Unions were a fixture of the 20th century, serving as a stabilizing force against corporate and investor interests in business, creating deeply influential voting blocks for elections, and creating community among individuals who otherwise might not have known each other, or been close.
In modern times, the labor union is at its lowest ever approval rating in the United States. 2009 represented the nadir, when the population may have been reacting to the first national democratic victory since the 90s. But it’s stayed low. One wonders if the laissez-faire liberalism that won the Cold War is what precipitated this trend, or the accompanying period of relative prosperity in the 90s. Even now that wages are stagnant, inequality is persistent, and the topic du-jour is very much the ‘haves’ and ‘have-nots’ the unions are still unpopular. I suspect that is very soon to change.
There are a few prominent industries today where the need for a 3rd-party arbiter is particularly pronounced, where one class of participant does a lot of heavy-lifting, is much more likely to end up broke and alone, where the ability to connect with peers creates outsized value and influence, etc. The first is our industry: venture-backed entrepreneurship! Venture capitalists, even if their investments go badly, are protected, in part by their fund cycles, in part by the amazing willingness of LPs to fund managers who don’t have results, and mostly because they tend to have money to begin with. Failing entrepreneurs, on the other hand, end up broke, sometimes friendless, often really alone, and so forth. As for valuations and deal terms, the venture capitalists had incredible control and agency over these for the first 30 years of venture capital. while the Series Seed documents by Ted Wang at Fenwick and AngelList1 have done extraordinary things in rebalancing the power in negotiation, one organization has done far more: that’s why I think YCombinator is the first truly successful 21st century union.
Once you’re a YC alum, there is a community, a 3rd party who will arbitrate disputes on your behalf (with muscle, if necessary), and peers who will provide resources in the form of proprietary information, as well as safe landings in the event that things don’t go well. When Sam said that he specifically wanted more women and people of color to apply to YC, I couldn’t help but applaud, because entrepreneurs who are already marginalized need the added protection the most. 500 Startups, AngelPad, Techstars, and others are working hard, with varying degrees of success, to create a similar effect. I think the wake of YCombinator’s efforts will create a rising-tide-lifts-all-boats, rather than a winner-takes-all. The incubators will be the unions for the entrepreneurs.
The collaborative economy is the other big one. Let’s just take the drivers of Uber, Lyft1, Sidecar, Hailo, etc. To-date, they are a big and very fast growing population, who have no ability whatsoever to set their own wages, to ensure benefits (health insurance, actual property-and-casualty insurance for their work) or to get access to proprietary information about the work they are doing, or that their peers are doing. Sounds familiar, right? There was an interesting piece in New York Magazine last week about the “contract worker problem” referring to the math on being a supplier in a peer marketplace, and how the economics work out. I was far from convinced, but it did remind me that this is a community that is heretofore not fully organized, and needs resources to protect the participants, far beyond the current status quo. The drivers, as an example, are already doing it themselves. The subreddit for ridesharing drivers is lively, and a great resource for any new driver. Follow along this forum to see that that Uber drivers are hacking community in absence of somebody creating one for them.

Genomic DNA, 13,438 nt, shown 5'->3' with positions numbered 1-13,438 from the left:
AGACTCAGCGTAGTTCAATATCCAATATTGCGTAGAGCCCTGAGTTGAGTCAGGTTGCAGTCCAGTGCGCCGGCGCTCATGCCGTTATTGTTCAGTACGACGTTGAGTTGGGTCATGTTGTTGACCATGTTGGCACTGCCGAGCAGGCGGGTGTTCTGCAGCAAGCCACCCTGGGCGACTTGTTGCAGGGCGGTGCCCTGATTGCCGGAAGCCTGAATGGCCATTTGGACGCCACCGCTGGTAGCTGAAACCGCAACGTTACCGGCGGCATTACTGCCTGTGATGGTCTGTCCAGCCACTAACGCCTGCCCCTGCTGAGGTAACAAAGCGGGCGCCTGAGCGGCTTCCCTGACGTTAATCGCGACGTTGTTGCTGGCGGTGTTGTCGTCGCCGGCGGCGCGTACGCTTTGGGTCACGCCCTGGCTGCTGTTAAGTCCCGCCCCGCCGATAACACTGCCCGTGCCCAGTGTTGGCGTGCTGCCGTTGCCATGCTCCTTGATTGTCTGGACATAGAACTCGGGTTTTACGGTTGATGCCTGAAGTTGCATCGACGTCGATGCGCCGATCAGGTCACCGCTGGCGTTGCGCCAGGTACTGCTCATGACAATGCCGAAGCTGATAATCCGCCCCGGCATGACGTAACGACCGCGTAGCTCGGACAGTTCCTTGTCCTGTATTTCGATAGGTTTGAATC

Freelancers Union, who were probably the first organization to identify the trend of moving toward the gig economy has created tens of millions of dollars of revenue offering health insurance to its members, the freelancers of New York City, and with their national benefits program will expand even further. Peers.org is doing a great job as an advocacy organization, as well, launching internationally, and focusing on supporting the platforms’ right to operate in cities. But a crop of startups recently has taken a purely for-profit approach, which I find very interesting: Zen991, Guild1, Benny, SherpaShare, Guevara, and others have appealed to the participants in the collaborative economy to provide resources for them. In my opinion, the organization that wins the trust, and the network, of the people powering the on-demand economy will represent the next great 21st century union. And that organization will be best-poised to win the next generation of influence in business, policy, and technology.